Kaisa Snellman '10 (organizational sociology): Looking at the key drivers of U.S. civic life by seeking to understand the relationship between neighborhood civic infrastructure and collective civic action.

Megan Tompkins ’11 (education, sociology): Studying how philanthropic foundations mobilize political movements and influence specific public policy change.

Stanford Center on Poverty and Inequality (CPI):
Pathways: The second issue of Pathways will be coming out in August, with a special focus on whether anti-recession economic policy in the U.S. can deliver stimulus and fight poverty and inequality at the same time.

Stanford Poverty Count: A new initiative to release a Stanford Poverty Count is being launched by CPI. The initiative, which received seed funding from H&S, aims to provide a more accurate measure of poverty in the U.S.

Grant Announcements
Stanford Center on Philanthropy and Civil Society (PACS): PACS has been awarded $450,000 from the
President's Office to focus engagement with undergraduate and graduate students and to boost faculty involvement through fellowships, workshops, and expanded programming.

IRiSS Seed Grants: IRiSS is pleased to announce the first recipients of its new seed grant and faculty fellow programs. A total of eight seed grants as high as $10,000 were awarded to social science faculty undertaking high-risk, high-return research projects. The seed grants offer the potential to boost extramural funding. The awardees are:

Nick Bloom, Max Floetotto, Nir Jaimovich (economics)— "Really Uncertain Business Cycles"

Melissa Brown & Marcus Feldman (anthropology)—"Chinese Marriage Forms, Son Preferences, and Sex Ratios: Combining Quantitative and Qualitative Approaches to a Major Demographic and Cultural Problem"

Jennifer Eberhardt (psychology)—“The Continued Dehumanization of Blacks in the Modern Era”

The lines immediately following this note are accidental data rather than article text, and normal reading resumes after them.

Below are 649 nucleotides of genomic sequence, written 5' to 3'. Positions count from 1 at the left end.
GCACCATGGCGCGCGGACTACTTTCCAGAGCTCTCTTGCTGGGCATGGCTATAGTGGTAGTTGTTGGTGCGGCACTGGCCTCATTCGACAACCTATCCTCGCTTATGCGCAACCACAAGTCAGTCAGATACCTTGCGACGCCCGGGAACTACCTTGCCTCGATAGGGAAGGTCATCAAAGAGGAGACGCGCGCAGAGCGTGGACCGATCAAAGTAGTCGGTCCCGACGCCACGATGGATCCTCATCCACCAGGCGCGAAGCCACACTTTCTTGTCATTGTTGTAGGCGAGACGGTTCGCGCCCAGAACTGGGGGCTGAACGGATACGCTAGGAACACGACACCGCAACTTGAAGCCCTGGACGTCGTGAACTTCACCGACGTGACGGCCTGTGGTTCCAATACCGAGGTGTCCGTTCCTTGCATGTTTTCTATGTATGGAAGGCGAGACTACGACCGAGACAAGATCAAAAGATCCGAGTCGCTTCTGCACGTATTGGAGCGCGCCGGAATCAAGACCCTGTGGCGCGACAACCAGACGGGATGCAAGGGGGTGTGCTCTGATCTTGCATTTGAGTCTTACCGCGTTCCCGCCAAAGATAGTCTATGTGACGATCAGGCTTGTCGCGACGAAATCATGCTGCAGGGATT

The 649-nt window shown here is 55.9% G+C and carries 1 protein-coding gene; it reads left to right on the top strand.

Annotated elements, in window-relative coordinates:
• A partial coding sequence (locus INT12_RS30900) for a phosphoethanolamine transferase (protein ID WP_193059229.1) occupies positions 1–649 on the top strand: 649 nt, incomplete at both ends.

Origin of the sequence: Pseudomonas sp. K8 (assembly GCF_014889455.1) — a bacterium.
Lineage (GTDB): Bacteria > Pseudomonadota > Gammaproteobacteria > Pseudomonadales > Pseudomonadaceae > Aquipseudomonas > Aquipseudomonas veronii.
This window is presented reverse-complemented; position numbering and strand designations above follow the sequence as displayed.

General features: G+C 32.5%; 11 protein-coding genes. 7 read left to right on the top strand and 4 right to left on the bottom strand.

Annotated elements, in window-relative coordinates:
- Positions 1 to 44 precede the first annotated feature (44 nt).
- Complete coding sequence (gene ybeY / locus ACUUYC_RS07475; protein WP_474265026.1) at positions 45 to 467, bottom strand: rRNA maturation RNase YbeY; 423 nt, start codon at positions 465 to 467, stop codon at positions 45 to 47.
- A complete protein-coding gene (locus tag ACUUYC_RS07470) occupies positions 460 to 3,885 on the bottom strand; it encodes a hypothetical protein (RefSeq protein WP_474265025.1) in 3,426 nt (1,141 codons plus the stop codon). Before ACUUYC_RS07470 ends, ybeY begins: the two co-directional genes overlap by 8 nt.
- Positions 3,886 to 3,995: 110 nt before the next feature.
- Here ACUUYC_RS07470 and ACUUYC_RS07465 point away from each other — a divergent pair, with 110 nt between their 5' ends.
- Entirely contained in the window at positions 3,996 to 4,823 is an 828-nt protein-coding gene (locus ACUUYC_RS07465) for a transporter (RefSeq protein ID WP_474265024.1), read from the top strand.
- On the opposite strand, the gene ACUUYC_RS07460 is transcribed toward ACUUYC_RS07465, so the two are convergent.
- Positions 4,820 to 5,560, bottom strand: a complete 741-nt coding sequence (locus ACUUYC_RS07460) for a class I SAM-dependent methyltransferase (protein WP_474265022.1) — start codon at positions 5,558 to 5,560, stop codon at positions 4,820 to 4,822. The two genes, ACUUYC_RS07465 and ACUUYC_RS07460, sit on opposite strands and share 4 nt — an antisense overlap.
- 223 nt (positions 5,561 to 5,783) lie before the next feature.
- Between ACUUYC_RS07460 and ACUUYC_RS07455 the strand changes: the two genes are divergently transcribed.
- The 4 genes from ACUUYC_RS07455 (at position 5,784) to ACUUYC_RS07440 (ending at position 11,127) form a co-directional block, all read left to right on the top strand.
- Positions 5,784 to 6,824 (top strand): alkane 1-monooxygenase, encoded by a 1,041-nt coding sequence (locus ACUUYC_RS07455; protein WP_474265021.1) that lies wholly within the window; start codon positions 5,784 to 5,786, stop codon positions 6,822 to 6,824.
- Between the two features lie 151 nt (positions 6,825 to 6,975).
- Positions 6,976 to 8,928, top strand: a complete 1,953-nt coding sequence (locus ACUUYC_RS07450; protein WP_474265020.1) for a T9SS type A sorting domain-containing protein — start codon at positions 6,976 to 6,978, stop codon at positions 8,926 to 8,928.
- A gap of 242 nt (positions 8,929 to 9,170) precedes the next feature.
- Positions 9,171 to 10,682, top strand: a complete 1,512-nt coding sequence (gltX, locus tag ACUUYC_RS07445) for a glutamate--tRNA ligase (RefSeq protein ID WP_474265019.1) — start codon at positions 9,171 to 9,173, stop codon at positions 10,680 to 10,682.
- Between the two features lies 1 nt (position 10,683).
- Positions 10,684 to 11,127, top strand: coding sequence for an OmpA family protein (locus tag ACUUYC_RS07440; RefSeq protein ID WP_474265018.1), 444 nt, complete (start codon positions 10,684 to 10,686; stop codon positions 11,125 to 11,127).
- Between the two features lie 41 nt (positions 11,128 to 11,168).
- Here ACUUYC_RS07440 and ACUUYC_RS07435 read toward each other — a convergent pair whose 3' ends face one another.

Petra Moser (economics)—"Regulation in Financial Markets: Evidence from Specialists' Willingness to Pay for NYSE Seats - 1883 to 1978"

Susan Olzak (sociology)— "Globalization and the Environmental Justice Movement"

Michael Rosenfeld (sociology)— "A Longitudinal Study of Couple Formation and Dissolution"

Rob Reich (political science)—Support for the Stanford Center on Philanthropy and Civil Society proposal to the Hewlett Foundation

Jonathan Rodden, Karen Jusko, and Alberto Diaz-Cayeros (political science)—"The Geographic Distribution of Income and Political Preferences"

Paul Sniderman (political science)— "Liberal Democracy Under Pressure—An International Collaboration"

First class of IRiSS faculty fellows: The faculty fellows program welcomed eight faculty from multiple departments who are exploring cutting-edge research questions, with the goal of creating and communicating new knowledge through research publications and in the classroom. The fellows are:

Melissa Brown (anthropology)—“Chinese Marriage Forms, Son Preferences, and Sex Ratios: Combining Quantitative and Qualitative Approaches to a Major Demographic and Cultural Problem"

Henning Hillman (sociology)—"The Political Economy of Privateering"

Karen Jusko and Jonathan Rodden (sociology)— "The Geographic Distribution of Income and Political Preferences"

Dan McFarland, Woody Powell, Chris Manning, Dan Jurafsky (School of Education, departments of computer science and linguistics) –“The Minerva Project: What Drives the Dynamics of Science?”

Other grants:
Ian Gotlib received a 2-year NIH R21 grant on "An Integrative Psychobiological Investigation of Comorbid Depression and Anxiety."

Awards/Recognition
The Methods of Analysis Program in the Social Science (MAPSS) Awardees: Congrats to the first group of students who completed the MAPSS methods certification program: Laurel Harbridge, Josh Pasek, Daniel Schneider, Pantipa Tachawachira, Xin Wei, and Michael Weiksner. The MAPSS graduate certificate recognizes Stanford PhD students who have developed methodological skills with advanced cross-disciplinary training in research methods--either quantitative or qualitative or both.

From the psychology department:
Brian Wandell has been awarded the 2008 Tillyer Award from the Optical Society.

Hazel Markus received the 2008 APA Distinguished Scientific Contribution Award.

Lee Ross will be awarded the 2008 Distinguished Scientist Development Award from the Society of Experimental Social Psychology

James Gross has been awarded the 2008 Stanford Postdoctoral Mentoring Award.

Al Bandura was awarded the prestigious Grawemeyer Award for his contributions to psychology.